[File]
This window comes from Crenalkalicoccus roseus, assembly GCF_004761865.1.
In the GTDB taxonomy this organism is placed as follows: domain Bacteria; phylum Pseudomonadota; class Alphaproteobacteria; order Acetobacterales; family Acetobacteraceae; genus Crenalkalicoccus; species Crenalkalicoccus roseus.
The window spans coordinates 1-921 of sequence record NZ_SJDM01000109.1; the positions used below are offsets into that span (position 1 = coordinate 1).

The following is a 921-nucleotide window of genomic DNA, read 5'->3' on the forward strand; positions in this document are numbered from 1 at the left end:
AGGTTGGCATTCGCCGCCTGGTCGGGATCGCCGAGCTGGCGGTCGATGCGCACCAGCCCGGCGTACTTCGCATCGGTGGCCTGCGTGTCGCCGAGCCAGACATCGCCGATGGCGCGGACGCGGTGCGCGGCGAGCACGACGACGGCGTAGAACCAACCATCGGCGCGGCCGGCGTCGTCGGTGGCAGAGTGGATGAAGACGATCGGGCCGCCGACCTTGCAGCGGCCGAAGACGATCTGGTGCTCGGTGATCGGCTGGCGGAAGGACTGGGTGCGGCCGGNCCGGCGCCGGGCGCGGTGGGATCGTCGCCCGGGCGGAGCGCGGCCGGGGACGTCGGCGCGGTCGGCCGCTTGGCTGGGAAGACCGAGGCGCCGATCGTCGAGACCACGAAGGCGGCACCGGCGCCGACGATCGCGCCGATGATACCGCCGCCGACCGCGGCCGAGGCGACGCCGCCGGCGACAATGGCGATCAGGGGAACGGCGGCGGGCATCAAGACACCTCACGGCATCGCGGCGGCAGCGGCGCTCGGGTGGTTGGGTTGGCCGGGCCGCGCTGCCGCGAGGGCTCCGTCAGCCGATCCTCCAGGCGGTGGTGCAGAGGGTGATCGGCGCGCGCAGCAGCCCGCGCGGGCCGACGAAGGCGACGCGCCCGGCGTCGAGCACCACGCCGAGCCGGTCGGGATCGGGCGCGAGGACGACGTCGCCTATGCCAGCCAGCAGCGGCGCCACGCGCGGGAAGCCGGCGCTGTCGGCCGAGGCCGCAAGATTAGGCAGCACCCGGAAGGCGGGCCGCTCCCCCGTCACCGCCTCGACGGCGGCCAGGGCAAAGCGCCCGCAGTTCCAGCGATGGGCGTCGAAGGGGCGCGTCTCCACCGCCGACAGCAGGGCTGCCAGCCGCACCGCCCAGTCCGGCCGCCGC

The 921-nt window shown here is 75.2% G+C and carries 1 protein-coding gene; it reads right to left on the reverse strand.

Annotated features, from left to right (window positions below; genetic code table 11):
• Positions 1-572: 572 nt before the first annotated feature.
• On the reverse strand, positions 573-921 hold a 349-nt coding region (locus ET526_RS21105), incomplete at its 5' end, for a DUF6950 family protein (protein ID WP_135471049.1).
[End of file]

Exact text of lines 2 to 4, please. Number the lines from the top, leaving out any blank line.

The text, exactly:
In the GTDB taxonomy this organism is placed as follows: domain Bacteria; phylum Pseudomonadota; class Alphaproteobacteria; order Acetobacterales; family Acetobacteraceae; genus Crenalkalicoccus; species Crenalkalicoccus roseus.
The window spans coordinates 1-921 of sequence record NZ_SJDM01000109.1; the positions used below are offsets into that span (position 1 = coordinate 1).

The following is a 921-nucleotide window of genomic DNA, read 5'->3' on the forward strand; positions in this document are numbered from 1 at the left end: